or ##STR1## wherein: X represents a bivalent hydrocarbon radical, which may be substituted, oxygen, sulphur or --N(R6)-- wherein R6 represents hydrogen or a hydrocarbon radical, and each of R1 to R5 represents a bivalent hydrocarbon radical preferably containing at most 5 C-atoms which may be substituted.

Examples of suitable organic acids are ethylenediamine-tetra-acetic acid, diethylenetriamine-penta-acetic acid, o-diaminecyclohexane-tetra-acetic acid, ethylene glycol-bis(aminoethyl ether)-tetra-acetic acid, diaminopropanol-tetra-acetic acid, N-(2-hydroxyethyl)-ethylene-diamine-triacetic acid, nitrilotriacetic acid, malonic acid, ethylmalonic acid, tartaric acid, malic acid, fumaric acid, diglycolic acid, ethyliminodipropionic acid, ethylenedithioglycolic acid and dithioglycolic acid.

The above water-soluble cyanoferrates(III) and dichromates belong to the most widely used silver-oxidizing agents in bleaching baths. Other preferred bleaching agents are the above complex salts with organic polycarboxylic acids, especially ethylenediamino-tetraacetic acid, which--although they are slower in activity--are advantageously used from an ecological standpoint as they show less risk of water-pollution.

In order to form blix solutions silver halide solvents that are commonly used in fixing solutions and that include water-soluble thiosulphates, e.g. potassium thiosulphate, sodium thiosulphate or ammonium thiosulphate, and water-soluble thiocyanates, e.g. sodium thiocyanate, potassium thiocyanate or ammonium thiocyanate, are added to the bleaching solutions containing the above bleaching agents.

Other silver halide solvents that have been proposed for use as fixing agents in bleach solutions to form blix solutions are water-soluble organic diol fixing agents containing sulphur or oxygen atoms or atoms of both species interspersed along the carbon chain as disclosed in Canadian Patent specification No. 827,076, e.g. 3-thia-1,5-pentanediol, 3,6-dithia-1,8-octanediol, 3,6,9-trithia-1,11-undecanediol, 3,6,9,12-tetrathia-1,14-tetradecanediol, 9-oxo-3,6,9,12,15-pentathia-1,17-heptadecanediol or 3,6,9,12,21,30,33,36,39-nona-oxo-15,18,24,27-tetrathia-1,41-hentetracontanediol and water-soluble sulphur-containing organic dibasic acids as disclosed in UK Patent Specification No. 765,053 e.g. ethylene-bis-thioglycolic acid, 3,6,9-trithiahendecanedioic acid, 3,6,9,12-tetrathiatetradecanedioic acid and their water-soluble salts e.g. sodium salts or potassium salts.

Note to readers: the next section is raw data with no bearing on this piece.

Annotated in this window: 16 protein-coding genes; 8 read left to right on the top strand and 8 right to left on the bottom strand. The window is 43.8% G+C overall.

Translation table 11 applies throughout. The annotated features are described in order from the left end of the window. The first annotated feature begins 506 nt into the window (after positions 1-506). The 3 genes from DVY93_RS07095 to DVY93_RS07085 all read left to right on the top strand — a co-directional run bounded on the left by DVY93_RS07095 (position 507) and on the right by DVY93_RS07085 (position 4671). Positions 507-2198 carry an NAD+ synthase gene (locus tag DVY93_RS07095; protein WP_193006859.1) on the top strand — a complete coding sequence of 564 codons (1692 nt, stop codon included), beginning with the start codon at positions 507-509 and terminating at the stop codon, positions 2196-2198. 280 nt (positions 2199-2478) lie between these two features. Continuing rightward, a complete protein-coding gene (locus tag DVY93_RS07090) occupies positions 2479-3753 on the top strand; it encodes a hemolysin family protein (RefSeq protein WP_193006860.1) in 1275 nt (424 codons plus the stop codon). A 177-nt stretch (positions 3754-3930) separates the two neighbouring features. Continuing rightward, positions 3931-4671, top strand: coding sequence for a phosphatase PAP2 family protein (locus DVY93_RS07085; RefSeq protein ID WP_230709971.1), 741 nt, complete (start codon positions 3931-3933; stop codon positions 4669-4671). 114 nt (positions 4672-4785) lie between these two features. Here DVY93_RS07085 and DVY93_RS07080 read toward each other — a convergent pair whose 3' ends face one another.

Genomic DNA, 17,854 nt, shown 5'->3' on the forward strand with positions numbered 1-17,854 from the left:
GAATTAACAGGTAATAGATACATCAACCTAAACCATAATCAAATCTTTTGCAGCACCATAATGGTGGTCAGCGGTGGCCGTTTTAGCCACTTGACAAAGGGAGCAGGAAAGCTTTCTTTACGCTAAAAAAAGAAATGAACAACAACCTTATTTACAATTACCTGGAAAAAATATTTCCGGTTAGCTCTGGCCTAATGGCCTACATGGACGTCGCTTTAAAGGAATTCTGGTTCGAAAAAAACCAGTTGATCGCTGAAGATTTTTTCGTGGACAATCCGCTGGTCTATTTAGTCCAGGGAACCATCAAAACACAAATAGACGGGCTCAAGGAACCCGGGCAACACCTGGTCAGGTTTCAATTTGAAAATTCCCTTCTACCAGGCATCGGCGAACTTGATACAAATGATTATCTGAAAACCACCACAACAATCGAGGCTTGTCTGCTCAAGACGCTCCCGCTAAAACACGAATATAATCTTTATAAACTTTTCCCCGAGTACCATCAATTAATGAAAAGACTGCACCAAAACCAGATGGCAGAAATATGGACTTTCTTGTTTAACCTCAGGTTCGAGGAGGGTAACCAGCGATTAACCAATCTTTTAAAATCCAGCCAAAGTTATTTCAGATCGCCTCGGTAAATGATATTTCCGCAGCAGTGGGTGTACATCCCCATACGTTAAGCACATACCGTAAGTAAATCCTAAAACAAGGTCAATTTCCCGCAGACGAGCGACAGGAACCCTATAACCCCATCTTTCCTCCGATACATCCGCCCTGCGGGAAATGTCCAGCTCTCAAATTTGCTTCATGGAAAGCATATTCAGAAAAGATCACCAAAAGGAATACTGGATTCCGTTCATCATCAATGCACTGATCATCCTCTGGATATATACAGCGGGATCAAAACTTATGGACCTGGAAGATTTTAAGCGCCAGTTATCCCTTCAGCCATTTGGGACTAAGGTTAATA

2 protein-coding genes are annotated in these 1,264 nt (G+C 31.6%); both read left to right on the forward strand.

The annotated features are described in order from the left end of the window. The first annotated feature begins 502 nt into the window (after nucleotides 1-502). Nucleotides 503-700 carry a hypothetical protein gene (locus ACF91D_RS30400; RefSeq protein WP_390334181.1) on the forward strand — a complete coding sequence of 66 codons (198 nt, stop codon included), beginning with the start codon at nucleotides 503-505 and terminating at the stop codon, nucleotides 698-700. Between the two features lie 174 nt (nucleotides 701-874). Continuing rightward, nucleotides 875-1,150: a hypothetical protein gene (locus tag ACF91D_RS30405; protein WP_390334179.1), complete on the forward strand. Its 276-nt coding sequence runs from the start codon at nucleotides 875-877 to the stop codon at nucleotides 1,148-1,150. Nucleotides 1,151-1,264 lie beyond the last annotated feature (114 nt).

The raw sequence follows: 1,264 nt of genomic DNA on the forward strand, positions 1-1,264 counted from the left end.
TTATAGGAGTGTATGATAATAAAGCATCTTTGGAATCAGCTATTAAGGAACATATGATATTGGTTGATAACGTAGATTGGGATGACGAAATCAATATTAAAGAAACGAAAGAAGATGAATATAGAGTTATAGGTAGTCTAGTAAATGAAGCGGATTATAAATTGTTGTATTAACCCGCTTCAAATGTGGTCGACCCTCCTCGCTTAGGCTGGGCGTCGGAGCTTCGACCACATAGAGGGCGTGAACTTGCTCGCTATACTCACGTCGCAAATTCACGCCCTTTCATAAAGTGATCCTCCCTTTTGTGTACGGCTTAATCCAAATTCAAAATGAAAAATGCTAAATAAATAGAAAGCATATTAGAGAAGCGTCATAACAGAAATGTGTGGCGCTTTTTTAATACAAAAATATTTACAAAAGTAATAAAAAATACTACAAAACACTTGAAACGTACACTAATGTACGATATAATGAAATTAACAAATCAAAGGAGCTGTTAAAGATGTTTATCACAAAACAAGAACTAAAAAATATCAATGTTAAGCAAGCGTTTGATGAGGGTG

It has been proposed in the German Patent specification No. 966,410 to use polyethylene oxides and/or derivatives thereof to improve the effectiveness of blix solutions containing a complex salt of iron(III) with an organic acid.

According to U.S. Pat. No. 3,241,966 the effectiveness of bleach-fix solutions can be further improved if a polyalkylene oxide is added to them in which some of the oxygen atoms are replaced by sulphur atoms. These bleach-accelerating substances are characterised by the following general formula:

X [--O-R1)m (OR2 --Y--R2)n (O-R4)m ]p --OX wherein: each of R1, R2, R3 and R4 represents a bivalent organic radical with 2 to 10 carbon atoms which may be substituted, m represents an integer from 0 to 100, each of n and p represents an integer from 1 to 100,  Y stands for a radical selected from the group consisting of --S--, --S--S--, --SO--, --SO2 and ##STR2## and mixtures thereof, wherein R5 stands for a C1 -C3 aliphatic radical and X represents hydrogen or an aliphatic radical, which may be substituted for improving the solubility of said compound, e.g. by hydroxyl, cyano, amino, carboxyl, sulpho, or a radical of an acid of phosphorus, X may further stand for an acyl radical derived from an aliphatic mono- or dicarboxylic acid.